One answer to the question above involves discussions of the role that dignity plays in the workplace. This article illustrates the links between dignity, the Values and Behaviors Framework and the work of the United Nations Ombudsman and Mediation Services (“UNOMS”).
The concept of dignity allows us to assert what we think is right without antagonism. I do not use the word “antagonism” lightly. The presence of antagonism or any of its synonyms – hostility, friction, discord, or acrimony – corrodes the organizational mandate in quantitative and qualitative ways: qualitative because this type of scorn breeds distrust and without trust, teams cannot function; quantitative because it becomes a negative reinforcing cycle – each incident of scorn makes a reciprocal incident of scorn more likely.
Here is a small thought experiment: think about a recent work disagreement. If you were to describe that other person, what adjectives would you use? My guess is that those adjectives include negative judgments reflecting either their wrongness or their moral character. Imagine this one interaction multiplied by 10 or 20 additional interactions and you can get a sense of how simple disagreements morph into belligerent feelings.
Judgements in themselves are not negative. After all, judgment—the ability to combine relevant knowledge to form opinions and make decisions—is, according to some scholars, the core of exemplary leadership . But there is a dark side to letting judgments pervade our interactions. Judgments trap us in a world of ideas about rightness and wrongness. The tragedy is that when we express our values and needs through judgment, we increase defensiveness and resistance among the very people whose behaviors are of concern to us, writes M. Rosenberg in his book “Nonviolent Communication.”
The UNOMS’ Civility, Communication, Community Workshop (C3)” tries to demonstrate the pitfalls of being quick to judge. One video clip in the workshop features the civil rights lawyer, Bryan Stevenson, who says:
“I have come to understand and to believe that each of us is more than the worst thing we have ever done. … I think if somebody tells a lie they are not just a liar. I think if somebody takes something that does not belong to them, they are not just a thief. I think that even if you kill someone, you are not just a killer and because of that, there is this basic human dignity that must be respected by law.”
In the discussions that usually follow, the workshop participants usually comment upon the complexity of human experience and how the reduction of an individual to a single adjective often diminishes them. After this clip, we often discuss how to balance accountability with dignity.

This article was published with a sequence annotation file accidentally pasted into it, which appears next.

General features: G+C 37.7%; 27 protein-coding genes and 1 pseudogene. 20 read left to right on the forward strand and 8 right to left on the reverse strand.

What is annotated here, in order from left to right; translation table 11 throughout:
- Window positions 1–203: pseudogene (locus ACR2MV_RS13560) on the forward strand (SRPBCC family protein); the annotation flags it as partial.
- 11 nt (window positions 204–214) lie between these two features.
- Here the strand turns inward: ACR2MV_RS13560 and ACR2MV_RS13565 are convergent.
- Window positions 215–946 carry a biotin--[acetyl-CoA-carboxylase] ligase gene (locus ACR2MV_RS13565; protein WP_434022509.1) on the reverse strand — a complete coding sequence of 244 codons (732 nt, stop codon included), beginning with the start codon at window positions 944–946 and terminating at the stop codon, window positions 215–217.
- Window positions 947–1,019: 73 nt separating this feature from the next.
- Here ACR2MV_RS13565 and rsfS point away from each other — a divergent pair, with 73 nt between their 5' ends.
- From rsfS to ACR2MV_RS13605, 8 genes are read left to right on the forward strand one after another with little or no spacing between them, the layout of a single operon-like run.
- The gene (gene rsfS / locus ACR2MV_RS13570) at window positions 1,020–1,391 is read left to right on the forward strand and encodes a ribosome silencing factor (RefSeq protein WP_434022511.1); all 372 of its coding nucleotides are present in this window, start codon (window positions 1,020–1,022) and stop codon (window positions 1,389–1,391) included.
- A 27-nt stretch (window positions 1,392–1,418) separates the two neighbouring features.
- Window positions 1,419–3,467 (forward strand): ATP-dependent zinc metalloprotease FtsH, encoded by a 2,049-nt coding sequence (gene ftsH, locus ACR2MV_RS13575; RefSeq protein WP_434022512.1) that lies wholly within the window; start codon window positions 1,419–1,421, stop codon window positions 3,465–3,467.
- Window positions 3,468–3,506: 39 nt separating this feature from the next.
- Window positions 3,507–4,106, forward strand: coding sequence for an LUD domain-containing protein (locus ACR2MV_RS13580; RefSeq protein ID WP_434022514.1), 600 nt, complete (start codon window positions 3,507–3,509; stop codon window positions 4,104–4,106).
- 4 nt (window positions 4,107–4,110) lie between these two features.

The Framework manifests an emphasis on dignity in many ways. The guidelines to the Framework, for example, tie the concept of dignity to the larger UN mandate: “We demonstrate humanity in everything that we do. We are committed to upholding human rights and dignity for all.” The Framework also speaks of “taking action to create an environment of dignity”. But how does one implement the concept of dignity in the workplace? In the UNOMS C3 workshop on dignity, we discuss some possible answers. The workshop relies on the work of Donna Hicks. In her book on dignity, Hicks provides a very operational definition of dignity, asserting that it is the baseline for our interactions: “We must treat others as if they matter, as if they are worthy of care and attention.”
The Framework embraces similar aspirations. The four values (inclusion, integrity, humility, and humanity) embody many of the same ideas that make Hicks’ book so pragmatic and operational. At its heart, Hicks introduces and elaborates upon dignity’s 10 essential elements: acceptance of identity, inclusion, safety, acknowledgment, recognition, fairness, benefit of doubt, understanding, independence and accountability. After a suggestion by one group of participants during one of the UNOMS C3 workshops, we added an eleventh element: interdependence. This element, added before the release of the Framework, aligns nicely with the Framework’s essence. In explaining humility, for example, the guidelines to the Framework use the following example: “recognize the complexity of local contexts and the value of local knowledge, incorporating both into decision-making.” This combination of different experiences in decision making is a perfect example of interdependence. One can find similar examples of the other 10 essential elements reflected in the Framework.
The Framework is part of an organizational trend to make the UN more inclusive, equitable, and accepting. At UNOMS, we help operationalize these aspirations. There are times, for example, when we must hold one another accountable or provide feedback about personal boundaries.
These situations do not necessarily need to escalate or become confrontational. At UNOMS, we use the lens of dignity in viewing internal workplace interactions. It is the key to assertiveness without antagonism. In this way, dignity becomes a lighthouse in the stormy sea of interpersonal interaction.